Supreme Court Asks Telcos to Assure Call Drops Won't Exceed 2 Percent Limit

Supreme Court Asks Telcos to Assure Call Drops Won't Exceed 2 Percent Limit
The Supreme court Thursday asked the telecom operators to given an undertaking that they have not exceeded the two percent threshold limit of call drops as mandated in the regulations after the companies claimed helpless in controlling the situation.

A bench headed by Justice Kurian Joseph also asked the cellular operator associations to inform the court whether any penalty was ever levied on them for call drops.

"You file an undertaking that the call drops have not exceeded the two percent threshold limit as mandated in the regulations and the licence and tell us whether any penalty for call drops was ever levied on you or not," a bench also comprising Justice Rohinton F Nariman said.

Cellular Operators Association of India (COAI), a body of Unified Telecom Service Providers of India and 21 telecom operators, including Vodafone, Bharti Airtel and Reliance have challenged the Delhi High Court order upholding Trai's decision making it mandatory for them to compensate subscribers for call drops from January 1, 2016.

Senior advocate Kapil Sibal, appearing for cellular operators, said there cannot be a perfect world in the world of radio waves and call drops will happen as they have no technology to control it.

"There cannot be a perfect world in the world of radio waves. There are conditions which are beyond our control like storm, humidity, set up boxes, phones available in grey markets and many other things. We do not have technologies to prevent it," Sibal said.

The bench asked the senior advocate whether any study has been carried out that call drops are in anyway indirect means of generation of revenue.

(Also see:   Call Drops: Supreme Court Offers No Relief to Telecom Operators)

"There is no such study. Why would a telecom company want the call drop to happen. It's per second billing and for every second an individual talks on the phone, he will be charged for the same," Sibal said.

He said that the telecom operators have never crossed the two percent limit of call drops as mandated in the regulations and in their licence conditions but now the Trai wants us to pay for every call drop.

"Our licence terms say not to violate the regulations.

The regulations say we can't cross the threshold limit of two percent call drops. Now the Trai wants us to pay for every call drop. This is zero tolerance," Sibal said.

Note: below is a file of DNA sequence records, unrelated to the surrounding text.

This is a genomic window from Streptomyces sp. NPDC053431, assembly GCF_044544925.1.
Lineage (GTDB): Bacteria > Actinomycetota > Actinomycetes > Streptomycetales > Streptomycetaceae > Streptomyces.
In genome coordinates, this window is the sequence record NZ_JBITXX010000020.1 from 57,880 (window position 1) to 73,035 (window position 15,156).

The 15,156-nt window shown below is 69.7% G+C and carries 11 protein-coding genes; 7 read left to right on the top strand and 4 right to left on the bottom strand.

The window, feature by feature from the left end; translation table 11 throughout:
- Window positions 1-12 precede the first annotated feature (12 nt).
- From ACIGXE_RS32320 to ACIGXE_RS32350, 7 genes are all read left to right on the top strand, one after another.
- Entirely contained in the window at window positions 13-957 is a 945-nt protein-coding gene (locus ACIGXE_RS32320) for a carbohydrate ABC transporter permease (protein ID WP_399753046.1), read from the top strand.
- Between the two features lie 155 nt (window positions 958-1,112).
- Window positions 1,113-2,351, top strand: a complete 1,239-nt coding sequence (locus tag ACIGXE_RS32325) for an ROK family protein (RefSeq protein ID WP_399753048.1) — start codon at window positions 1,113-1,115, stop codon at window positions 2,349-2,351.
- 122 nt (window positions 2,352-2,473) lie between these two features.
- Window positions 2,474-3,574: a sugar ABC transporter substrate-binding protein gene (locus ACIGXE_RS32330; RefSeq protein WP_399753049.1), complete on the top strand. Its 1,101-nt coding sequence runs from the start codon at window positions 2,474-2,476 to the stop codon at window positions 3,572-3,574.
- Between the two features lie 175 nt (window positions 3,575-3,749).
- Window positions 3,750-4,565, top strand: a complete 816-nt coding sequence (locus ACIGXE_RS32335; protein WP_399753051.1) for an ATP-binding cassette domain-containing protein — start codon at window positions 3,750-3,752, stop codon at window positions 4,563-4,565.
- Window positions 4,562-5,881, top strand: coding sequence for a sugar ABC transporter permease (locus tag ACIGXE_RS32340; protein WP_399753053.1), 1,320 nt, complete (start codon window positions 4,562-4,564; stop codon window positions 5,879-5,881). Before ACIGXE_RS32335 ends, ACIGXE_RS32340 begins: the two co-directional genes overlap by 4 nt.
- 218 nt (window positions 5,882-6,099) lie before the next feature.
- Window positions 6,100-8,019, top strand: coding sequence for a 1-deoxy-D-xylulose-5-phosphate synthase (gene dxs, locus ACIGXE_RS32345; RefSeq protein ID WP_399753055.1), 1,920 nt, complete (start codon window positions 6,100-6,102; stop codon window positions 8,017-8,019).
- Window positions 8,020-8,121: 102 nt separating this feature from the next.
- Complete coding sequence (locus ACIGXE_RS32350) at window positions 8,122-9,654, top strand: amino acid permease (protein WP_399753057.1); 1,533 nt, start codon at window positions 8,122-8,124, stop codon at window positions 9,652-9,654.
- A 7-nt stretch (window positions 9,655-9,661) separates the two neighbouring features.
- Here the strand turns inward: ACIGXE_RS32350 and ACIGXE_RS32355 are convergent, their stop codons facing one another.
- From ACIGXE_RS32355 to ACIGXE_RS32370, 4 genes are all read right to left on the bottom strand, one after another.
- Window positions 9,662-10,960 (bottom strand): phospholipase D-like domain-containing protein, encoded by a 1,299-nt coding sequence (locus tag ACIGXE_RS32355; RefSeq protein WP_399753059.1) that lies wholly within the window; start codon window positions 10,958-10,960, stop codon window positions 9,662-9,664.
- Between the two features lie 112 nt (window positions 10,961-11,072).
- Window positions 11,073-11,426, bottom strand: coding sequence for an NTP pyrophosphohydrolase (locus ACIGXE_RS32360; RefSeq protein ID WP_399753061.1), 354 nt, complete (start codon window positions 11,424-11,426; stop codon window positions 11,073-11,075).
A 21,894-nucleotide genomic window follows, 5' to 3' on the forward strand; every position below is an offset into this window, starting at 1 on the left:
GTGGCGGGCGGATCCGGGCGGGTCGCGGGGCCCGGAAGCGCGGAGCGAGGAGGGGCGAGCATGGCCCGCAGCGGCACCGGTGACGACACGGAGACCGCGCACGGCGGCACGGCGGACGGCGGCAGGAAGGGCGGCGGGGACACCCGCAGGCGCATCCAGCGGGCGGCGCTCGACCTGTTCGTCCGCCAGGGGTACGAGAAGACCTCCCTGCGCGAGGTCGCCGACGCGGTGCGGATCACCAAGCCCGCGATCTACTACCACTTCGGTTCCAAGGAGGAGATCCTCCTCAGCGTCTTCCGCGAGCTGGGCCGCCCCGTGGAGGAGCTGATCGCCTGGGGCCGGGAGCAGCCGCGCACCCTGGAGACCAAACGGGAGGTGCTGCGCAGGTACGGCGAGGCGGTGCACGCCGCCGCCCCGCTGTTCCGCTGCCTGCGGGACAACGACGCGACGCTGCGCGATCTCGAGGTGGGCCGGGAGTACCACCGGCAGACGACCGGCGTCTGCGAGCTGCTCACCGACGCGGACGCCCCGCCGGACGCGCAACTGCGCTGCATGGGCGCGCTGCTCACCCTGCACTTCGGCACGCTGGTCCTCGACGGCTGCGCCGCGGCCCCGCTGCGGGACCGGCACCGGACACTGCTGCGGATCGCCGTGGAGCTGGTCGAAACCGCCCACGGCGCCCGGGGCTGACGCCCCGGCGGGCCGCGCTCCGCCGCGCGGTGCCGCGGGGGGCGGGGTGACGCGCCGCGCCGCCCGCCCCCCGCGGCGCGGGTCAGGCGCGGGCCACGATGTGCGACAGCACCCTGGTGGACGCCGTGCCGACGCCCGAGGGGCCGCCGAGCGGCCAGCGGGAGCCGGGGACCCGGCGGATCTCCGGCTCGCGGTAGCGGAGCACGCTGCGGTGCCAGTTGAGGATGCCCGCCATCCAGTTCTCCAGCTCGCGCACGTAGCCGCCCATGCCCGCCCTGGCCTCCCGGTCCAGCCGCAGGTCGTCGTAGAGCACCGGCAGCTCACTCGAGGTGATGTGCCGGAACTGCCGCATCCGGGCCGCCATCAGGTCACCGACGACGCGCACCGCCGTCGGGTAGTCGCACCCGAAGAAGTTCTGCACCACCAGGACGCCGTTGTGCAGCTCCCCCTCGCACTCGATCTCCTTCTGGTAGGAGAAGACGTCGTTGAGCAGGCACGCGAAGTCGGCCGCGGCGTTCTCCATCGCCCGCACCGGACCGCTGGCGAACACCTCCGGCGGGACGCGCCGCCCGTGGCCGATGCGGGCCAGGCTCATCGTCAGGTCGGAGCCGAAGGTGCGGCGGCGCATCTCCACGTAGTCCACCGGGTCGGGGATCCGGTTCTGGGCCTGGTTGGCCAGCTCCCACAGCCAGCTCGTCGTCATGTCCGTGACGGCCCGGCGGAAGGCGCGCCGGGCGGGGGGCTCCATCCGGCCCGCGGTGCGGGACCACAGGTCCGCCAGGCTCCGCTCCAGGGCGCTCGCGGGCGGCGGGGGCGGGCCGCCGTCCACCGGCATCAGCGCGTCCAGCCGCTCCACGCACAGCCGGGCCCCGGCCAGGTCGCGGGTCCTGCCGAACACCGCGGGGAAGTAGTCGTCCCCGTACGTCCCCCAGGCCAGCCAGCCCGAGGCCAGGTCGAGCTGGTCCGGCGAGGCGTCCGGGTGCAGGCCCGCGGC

The apex court asked Sibal, whether the Trai's recomendation for imposition of a fine for call drops has been implemented and if the telecom operators were ever made to pay the penalty.

To this he said the Trai's recomendation has not been implemented yet and operators have not been charged for call drops as of now.

He said call drop is an inevitable thing and if the Trai's recomendation is implemented the telecom operators will end up paying around Rs. 50,000 crore to the consumers in a year.

"If this recomendation is implemented, then this will finish the entire telecom industry in one year as call drops can't be controlled and no country in the world has zero percentage of call drops," he said.

(Also see:  Call Drop Penalty a 'Populist Measure', Telecom Operators)

He said when the operators have not crossed the two per cent call drop limit then what was the point of penalizing them.

Earlier, on March 3, the apex court had agreed to hear a plea of cellular operators' associations challenging the Delhi High Court verdict.

The Delhi High Court had, earlier last month upheld the October 16, 2015 decision of Telecom Regulatory Authority of India (Trai) making it mandatory for cellular operators to pay consumers one rupee per call drop experienced on their networks, subject to a cap of Rs. 3 a day.

The court had said that the regulation was made by Trai "keeping in mind the paramount interest of the consumer".

The telecom operators had moved the high court seeking quashing of Trai's regulation contending that it was a "knee- jerk reaction" which penalised them without proving any wrongdoing.

The telcos had termed the regulation as "arbitrary and whimsical", contending that providing compensation to consumers amounted to interfering with companies' tariff structure which could be done only by order, not regulation.

Earlier, Trai had told the high court that consumers have a right to get compensated for call drops and this was different from the quality of service guidelines that cellular service providers have to follow under the licence conditions.

Trai had on December 22, last year told the court that no coercive steps would be taken against telecom firms till January 6 for not complying with the call drop compensation norms.


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